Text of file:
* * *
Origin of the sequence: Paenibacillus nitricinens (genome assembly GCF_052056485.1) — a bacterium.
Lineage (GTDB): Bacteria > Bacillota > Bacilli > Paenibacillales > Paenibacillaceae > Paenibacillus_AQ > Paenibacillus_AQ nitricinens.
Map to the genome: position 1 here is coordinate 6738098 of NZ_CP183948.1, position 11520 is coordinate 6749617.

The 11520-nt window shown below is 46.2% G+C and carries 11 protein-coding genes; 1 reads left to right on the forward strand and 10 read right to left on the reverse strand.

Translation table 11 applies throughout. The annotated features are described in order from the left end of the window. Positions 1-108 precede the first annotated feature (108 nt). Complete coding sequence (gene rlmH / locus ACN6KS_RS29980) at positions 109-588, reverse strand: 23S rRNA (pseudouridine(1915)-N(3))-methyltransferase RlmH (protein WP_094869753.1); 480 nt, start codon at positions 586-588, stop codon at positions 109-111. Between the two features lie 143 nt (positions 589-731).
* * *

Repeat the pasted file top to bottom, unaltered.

Origin of the sequence: Paenibacillus nitricinens (genome assembly GCF_052056485.1) — a bacterium.
Lineage (GTDB): Bacteria > Bacillota > Bacilli > Paenibacillales > Paenibacillaceae > Paenibacillus_AQ > Paenibacillus_AQ nitricinens.
Map to the genome: position 1 here is coordinate 6738098 of NZ_CP183948.1, position 11520 is coordinate 6749617.

The 11520-nt window shown below is 46.2% G+C and carries 11 protein-coding genes; 1 reads left to right on the forward strand and 10 read right to left on the reverse strand.

Translation table 11 applies throughout. The annotated features are described in order from the left end of the window. Positions 1-108 precede the first annotated feature (108 nt). Complete coding sequence (gene rlmH / locus ACN6KS_RS29980) at positions 109-588, reverse strand: 23S rRNA (pseudouridine(1915)-N(3))-methyltransferase RlmH (protein WP_094869753.1); 480 nt, start codon at positions 586-588, stop codon at positions 109-111. Between the two features lie 143 nt (positions 589-731).